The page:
4.5 based on 1 reviews
Curve Theatre is Leicester’s magnificent home for theatre and the performing arts and is situated at the heart of the city’s Cultural Quarter. Curve is a proud supporter of new and emerging talent and actively participates in the development of the next generation of artists, writers and directors. As well as presenting some of the world’s finest touring work, Curve produces a varied programme of diverse, exciting and inspiring theatre including large scale musicals to rival the West End.
Reviewed Curve last year and not very positively. Sad to say our trip yesterday was still no better from the theatre point of view . We weren’t sure where our door to enter was and two members of staff-standing chatting-said they didn’t know either!!! As we left the show on a high, the cafe staff had already stacked all the chairs on top of the tables and were mopping... very unprofessional!! Such an uninspiring building-glad the Haymarket is making a return! Have to say though the Matilda show is superb once you enter the auditorium.
4.5 based on 429 reviews
Great stadium, easy to get too, wonderful atmosphere and really friendly bunch. Food and Beverage is decent as well.
4.5 based on 973 reviews
Not the largest of cathedrals as originally a church but in some ways that adds to the character of the place which of course is now famous for the fact Richard 3rd is buried there. Free to enter (although they do suggest a donation) the Cathedral is very well maintained and lots of people around to share the history of the place. Calm, peaceful and a fabulous place to sit and reflect.
4.5 based on 277 reviews
16 acres of lovingly cultivated grounds and greenhouses display a wide variety of features and environments. The formal planting centres around a restored Edwardian garden. Other planting includes an arboretum, a herb garden, woodland and herbaceous borders, rock Gardens, a water garden, special collections of Skimmia, Aubrieta, and hardy Fuchsia, and a series of glasshouses displaying temperate and tropical plants, alpines and succulents. This garden one of the most diverse in the region. It is the perfect place for a pleasant walk and there are benches for those who simply wish to relax and admire the surroundings. Variety is the key to this garden's strength.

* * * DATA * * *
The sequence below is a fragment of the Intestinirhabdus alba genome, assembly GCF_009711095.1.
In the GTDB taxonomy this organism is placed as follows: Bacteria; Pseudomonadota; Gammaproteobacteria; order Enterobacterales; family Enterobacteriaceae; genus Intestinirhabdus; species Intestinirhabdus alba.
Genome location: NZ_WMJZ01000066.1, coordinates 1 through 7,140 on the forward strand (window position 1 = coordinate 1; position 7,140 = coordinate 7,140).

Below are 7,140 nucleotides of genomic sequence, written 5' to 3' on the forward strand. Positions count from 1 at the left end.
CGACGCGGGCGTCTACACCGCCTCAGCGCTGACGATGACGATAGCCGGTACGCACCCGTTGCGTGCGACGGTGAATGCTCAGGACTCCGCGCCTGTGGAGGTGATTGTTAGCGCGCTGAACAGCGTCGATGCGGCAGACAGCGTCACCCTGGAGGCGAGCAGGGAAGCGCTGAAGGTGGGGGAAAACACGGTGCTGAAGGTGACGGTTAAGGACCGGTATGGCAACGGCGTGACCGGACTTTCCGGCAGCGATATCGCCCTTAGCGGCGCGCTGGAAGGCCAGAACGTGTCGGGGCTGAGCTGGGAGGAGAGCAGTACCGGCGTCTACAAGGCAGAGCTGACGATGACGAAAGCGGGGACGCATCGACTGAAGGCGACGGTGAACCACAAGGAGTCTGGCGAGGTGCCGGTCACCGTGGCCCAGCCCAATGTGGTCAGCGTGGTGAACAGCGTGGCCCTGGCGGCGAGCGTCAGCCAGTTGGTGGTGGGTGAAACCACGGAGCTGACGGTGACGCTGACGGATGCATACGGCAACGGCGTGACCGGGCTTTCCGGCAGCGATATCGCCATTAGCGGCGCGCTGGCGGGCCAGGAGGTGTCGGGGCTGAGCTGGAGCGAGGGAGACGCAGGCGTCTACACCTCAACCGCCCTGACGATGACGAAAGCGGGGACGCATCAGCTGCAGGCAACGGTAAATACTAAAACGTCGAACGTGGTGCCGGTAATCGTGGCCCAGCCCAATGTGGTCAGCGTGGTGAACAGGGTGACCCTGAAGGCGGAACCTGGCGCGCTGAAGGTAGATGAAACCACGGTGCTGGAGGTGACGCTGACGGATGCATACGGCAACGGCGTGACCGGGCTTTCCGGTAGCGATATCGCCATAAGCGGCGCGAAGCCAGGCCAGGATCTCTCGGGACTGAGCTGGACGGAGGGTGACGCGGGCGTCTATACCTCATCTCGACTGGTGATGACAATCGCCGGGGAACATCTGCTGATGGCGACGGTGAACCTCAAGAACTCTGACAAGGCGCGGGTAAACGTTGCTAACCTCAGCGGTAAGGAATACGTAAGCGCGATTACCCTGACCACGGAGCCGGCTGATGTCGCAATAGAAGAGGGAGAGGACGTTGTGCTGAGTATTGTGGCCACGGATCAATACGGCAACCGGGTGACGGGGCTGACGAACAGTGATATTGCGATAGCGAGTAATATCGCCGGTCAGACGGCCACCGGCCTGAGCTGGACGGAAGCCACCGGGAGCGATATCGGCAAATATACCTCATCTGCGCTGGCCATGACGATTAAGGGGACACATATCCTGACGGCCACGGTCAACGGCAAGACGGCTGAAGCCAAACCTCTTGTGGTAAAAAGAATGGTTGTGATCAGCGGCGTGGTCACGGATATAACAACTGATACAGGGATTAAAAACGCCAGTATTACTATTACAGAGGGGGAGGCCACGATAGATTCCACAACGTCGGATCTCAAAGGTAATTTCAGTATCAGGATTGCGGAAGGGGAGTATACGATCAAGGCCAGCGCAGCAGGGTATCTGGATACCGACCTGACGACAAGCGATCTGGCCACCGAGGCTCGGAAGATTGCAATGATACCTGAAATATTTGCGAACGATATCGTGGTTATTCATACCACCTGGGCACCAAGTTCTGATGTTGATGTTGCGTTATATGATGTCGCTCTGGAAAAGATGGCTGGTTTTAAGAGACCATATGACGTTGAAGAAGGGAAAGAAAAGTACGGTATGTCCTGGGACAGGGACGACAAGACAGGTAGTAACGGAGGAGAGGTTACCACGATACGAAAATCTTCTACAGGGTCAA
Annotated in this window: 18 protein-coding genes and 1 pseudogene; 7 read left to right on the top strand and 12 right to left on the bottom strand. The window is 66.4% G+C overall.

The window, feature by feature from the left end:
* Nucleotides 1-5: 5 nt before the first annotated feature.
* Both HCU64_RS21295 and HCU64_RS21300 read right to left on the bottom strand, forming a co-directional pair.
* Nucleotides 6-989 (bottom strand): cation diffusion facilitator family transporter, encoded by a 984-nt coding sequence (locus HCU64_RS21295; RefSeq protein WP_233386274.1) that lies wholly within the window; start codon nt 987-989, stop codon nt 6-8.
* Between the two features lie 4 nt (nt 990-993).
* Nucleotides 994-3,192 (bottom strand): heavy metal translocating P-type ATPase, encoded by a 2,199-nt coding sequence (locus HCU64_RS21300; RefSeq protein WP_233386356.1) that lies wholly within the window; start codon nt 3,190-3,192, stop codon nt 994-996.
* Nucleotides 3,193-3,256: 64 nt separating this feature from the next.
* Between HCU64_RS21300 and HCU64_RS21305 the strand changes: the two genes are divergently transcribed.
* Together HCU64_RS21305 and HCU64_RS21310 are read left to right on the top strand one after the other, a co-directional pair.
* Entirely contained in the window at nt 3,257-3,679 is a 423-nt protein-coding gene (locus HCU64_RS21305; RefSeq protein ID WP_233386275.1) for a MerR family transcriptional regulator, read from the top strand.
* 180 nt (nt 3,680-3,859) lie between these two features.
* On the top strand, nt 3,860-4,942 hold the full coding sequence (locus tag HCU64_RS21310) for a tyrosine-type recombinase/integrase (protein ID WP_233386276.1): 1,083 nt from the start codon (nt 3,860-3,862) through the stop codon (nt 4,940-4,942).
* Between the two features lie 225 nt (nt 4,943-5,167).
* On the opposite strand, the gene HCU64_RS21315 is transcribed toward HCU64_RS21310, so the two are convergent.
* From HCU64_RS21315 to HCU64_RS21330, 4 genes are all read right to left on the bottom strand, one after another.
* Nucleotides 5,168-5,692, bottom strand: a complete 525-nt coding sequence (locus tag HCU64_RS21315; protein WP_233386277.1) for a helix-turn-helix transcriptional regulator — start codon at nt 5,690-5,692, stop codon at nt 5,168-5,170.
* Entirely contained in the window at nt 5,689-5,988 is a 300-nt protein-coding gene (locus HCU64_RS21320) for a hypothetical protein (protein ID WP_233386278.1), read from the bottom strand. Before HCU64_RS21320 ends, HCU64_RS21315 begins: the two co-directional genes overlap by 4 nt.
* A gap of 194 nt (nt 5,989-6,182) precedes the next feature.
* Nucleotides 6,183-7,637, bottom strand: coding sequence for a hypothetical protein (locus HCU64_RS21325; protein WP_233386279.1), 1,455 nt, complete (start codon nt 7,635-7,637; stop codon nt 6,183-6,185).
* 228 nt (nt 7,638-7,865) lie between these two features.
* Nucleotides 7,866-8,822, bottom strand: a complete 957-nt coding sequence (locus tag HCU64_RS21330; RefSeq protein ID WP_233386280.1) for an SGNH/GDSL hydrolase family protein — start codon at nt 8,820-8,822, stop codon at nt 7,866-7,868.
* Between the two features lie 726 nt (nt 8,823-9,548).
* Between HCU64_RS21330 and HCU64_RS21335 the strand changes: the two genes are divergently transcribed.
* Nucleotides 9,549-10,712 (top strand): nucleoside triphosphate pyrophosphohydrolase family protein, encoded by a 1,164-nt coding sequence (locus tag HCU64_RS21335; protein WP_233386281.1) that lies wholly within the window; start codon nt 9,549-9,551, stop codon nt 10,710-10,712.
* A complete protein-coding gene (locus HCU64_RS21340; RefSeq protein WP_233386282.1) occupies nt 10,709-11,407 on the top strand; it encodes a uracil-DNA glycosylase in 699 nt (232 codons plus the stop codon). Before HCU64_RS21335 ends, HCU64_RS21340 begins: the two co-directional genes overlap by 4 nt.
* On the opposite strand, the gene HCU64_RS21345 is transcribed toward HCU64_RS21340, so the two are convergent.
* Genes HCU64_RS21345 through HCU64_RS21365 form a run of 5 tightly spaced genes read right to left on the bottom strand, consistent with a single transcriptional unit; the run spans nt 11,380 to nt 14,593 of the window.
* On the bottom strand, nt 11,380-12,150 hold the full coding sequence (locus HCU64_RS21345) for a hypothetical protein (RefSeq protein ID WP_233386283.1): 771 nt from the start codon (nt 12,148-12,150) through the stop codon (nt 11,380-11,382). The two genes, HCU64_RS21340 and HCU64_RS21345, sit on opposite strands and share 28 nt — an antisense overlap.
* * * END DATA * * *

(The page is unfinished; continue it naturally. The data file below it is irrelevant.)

Often you find somewhere that has free entry these days so that's a huge benefit to start. No formal car park normally plenty of space in the road outside. We got there early so parking was easy.
Depends what time of year you go but always a huge mix of trees, shrubs, and flowers to view. I normally take my camera as the variety of colours particularly with the fushias is fabulous. Check out the greenhouses too as they have some great flowering cactus.
Other bits worth seeing include a small water garden and sculptures. Takes about two hours to go around.
4.5 based on 219 reviews
Winner of Leicestershire's "Best Visitor Attraction" A giant 8 acre maize maze with a fun quiz trail hidden amongst 3 miles of paths, with high level Bridges and viewing towers giving stunning panoramic views. Each year the Wistow Maze has a new design and theme. Includes an Activity Funyard full of mini mazes and games for all the family. Situated opposite is the Wistow Rural Centre with a cafe/bistro, garden centre, model village, art gallery and numerous shops. A great day out for all ages. Open July - September.
Great fun! We went on a Saturday but first thing so it was quite quiet and just getting busy as we were leaving! Took about an hour and a half, quite testing as far as mazes go, but that makes it fun! Can't wait to go back next year!